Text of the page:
Controlled Remote Viewing

A beautiful butterfly ready to fly to new adventures, a perfect metaphor for people who are ready to burst out of the cocoon of convention

Recently, I have been re-reading one of my favorite books, Awakening Spirits by Tom Brown, Jr. Tom relates the story of an Apache shaman who is on a vision quest to get answers to some of life's greatest questions. He wants to understand the religions of man and find the common thread among them. Traversing high mountains and finally the valley of the White Man, he comes upon a wise white man and an Asian Buddhist. These three men talk for many days, and come to realize that the Sacred Silence of the Apache is the meditation of the wise white man and the Buddhist.

They discover together that meditation takes many forms. For some, it is the goal. For others, it is a path to enlightenment. Some sit and meditate. Others find meditation to be a constant way of being -- whilst walking or washing dishes, for example.

Still questioning, the men feel that something is missing. There is still a gap in the chain of life's understanding. Could it be that we are looking in the wrong places, they wonder? If we have not found it in all of our wanderings, perhaps the answer is not outside of us -- perhaps all the answers we seek are inside of our own hearts.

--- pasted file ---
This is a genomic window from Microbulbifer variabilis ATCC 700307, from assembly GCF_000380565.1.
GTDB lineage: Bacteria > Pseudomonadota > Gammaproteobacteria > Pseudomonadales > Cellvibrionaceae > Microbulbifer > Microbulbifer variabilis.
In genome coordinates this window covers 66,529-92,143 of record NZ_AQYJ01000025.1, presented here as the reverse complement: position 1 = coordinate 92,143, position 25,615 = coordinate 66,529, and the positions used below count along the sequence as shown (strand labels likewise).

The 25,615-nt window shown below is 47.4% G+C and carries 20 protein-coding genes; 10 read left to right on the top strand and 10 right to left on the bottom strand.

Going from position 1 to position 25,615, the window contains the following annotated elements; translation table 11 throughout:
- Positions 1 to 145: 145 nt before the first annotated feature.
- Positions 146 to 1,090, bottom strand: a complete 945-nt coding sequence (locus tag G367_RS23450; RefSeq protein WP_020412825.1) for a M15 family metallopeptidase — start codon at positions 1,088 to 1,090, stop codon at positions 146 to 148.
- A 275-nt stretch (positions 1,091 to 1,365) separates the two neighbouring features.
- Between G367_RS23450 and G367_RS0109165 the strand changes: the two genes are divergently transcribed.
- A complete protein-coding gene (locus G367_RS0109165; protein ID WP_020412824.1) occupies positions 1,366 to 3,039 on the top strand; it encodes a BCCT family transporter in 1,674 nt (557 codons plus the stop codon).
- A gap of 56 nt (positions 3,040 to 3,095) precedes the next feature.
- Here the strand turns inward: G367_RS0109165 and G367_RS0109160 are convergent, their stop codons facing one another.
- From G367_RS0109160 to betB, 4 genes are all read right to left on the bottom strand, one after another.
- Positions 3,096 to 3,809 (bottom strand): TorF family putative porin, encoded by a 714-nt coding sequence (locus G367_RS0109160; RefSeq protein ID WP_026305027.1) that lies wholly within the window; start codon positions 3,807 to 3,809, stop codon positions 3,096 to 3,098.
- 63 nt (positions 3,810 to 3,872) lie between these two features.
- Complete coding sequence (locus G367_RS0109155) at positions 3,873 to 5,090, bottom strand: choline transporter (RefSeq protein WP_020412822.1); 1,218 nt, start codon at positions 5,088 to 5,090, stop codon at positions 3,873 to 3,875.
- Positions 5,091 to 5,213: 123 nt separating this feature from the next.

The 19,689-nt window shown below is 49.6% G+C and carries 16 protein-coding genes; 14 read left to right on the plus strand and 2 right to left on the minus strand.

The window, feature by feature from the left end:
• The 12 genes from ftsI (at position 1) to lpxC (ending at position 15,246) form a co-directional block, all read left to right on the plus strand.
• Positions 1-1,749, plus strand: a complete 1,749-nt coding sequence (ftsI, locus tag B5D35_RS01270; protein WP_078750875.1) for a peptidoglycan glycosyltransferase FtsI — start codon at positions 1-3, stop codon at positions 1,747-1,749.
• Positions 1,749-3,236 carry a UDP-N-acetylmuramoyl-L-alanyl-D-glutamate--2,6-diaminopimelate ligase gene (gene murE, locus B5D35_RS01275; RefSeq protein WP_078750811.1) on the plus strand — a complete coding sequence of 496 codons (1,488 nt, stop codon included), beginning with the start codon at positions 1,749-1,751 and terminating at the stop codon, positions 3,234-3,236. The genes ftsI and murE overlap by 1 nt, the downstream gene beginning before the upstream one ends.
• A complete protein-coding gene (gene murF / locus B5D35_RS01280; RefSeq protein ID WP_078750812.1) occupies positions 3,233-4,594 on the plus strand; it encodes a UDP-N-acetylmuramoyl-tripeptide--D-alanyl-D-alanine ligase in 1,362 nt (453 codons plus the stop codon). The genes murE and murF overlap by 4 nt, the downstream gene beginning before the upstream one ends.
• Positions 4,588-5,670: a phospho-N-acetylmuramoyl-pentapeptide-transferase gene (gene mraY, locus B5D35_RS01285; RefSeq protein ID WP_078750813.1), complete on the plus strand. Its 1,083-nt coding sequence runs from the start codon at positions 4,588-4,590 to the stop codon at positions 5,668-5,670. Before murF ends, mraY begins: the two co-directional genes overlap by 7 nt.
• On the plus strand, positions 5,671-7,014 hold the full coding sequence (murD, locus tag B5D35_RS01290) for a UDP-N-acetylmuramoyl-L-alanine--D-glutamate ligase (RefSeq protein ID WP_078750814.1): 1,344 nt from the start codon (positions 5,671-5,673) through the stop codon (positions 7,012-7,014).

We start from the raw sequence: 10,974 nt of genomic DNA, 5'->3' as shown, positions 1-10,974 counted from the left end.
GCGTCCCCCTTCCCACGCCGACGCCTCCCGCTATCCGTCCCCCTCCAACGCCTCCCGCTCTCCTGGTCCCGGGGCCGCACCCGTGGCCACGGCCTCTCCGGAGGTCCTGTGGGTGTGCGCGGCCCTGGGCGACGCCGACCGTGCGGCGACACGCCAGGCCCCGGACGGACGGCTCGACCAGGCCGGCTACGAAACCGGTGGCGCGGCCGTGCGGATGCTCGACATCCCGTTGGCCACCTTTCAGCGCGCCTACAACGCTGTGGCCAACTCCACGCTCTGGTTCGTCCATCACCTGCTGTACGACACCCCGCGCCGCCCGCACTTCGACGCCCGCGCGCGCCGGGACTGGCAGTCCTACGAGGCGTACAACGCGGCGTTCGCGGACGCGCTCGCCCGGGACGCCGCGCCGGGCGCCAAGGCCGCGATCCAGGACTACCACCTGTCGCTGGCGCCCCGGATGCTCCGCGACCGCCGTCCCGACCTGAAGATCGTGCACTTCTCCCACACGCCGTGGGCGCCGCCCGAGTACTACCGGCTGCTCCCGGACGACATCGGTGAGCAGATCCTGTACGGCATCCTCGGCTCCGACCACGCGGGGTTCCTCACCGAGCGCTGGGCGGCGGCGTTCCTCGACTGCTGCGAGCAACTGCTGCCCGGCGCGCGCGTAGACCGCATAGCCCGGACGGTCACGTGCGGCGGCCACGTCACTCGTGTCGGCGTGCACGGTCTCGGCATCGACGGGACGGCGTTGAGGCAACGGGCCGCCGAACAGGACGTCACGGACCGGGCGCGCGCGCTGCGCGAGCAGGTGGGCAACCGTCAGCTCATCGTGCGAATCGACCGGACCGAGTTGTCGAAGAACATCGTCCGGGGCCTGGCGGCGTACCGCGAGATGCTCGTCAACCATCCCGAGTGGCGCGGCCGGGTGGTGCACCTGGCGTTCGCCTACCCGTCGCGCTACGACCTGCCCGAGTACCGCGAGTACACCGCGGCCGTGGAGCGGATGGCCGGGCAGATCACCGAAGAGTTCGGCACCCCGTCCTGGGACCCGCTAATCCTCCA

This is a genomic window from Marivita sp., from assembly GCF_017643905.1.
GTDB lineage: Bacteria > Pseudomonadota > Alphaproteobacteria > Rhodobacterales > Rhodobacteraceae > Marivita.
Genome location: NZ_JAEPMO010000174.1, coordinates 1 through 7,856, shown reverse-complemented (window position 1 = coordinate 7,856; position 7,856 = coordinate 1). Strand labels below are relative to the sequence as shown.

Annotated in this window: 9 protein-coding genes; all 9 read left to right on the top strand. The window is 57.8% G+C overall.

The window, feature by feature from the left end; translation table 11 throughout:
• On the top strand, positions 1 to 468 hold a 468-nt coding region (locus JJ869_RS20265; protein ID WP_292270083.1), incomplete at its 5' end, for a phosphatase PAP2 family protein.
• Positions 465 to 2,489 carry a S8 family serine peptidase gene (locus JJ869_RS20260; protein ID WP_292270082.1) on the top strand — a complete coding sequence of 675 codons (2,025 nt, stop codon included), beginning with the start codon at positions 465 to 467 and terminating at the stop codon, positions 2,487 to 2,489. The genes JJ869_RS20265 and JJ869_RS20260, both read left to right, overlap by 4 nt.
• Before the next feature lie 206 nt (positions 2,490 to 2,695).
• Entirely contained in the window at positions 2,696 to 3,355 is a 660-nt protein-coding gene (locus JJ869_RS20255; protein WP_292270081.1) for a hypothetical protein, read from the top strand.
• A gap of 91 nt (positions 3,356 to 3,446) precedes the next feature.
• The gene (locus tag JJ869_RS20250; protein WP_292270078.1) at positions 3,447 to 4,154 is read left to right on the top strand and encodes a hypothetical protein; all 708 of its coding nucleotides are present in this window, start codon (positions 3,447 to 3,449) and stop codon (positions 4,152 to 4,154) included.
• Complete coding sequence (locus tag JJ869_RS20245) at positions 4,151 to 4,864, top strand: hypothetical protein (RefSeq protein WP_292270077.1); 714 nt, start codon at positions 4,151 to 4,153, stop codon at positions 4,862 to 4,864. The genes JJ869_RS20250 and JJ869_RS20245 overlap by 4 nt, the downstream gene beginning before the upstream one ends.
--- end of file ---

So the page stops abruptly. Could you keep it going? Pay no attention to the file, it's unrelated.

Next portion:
Happy with this revelation, the men go their separate ways. After a few days of walking, the exhausted young Apache falls into a deep sleep. His guide appears to him and tells him that he will receive one final revelation from the guide, and after that, this particular guide will not see him again until he passes over the Great Divide.

Hungry with anticipation, the young Apache eagerly awaits the profound revelation that will give him the answers he seeks. What could it be? What is the key to LIFE?

"Choice." says the guide ... and instantly disappears.

Of course! The young Apache realizes the wisdom that has just been set before him. Choice! We can choose whether to be happy, or sad, or angry, or peaceful. And the choices we make determine much in our lives. We cannot always control what happens to us. But we can choose how we react to life's ups and downs.

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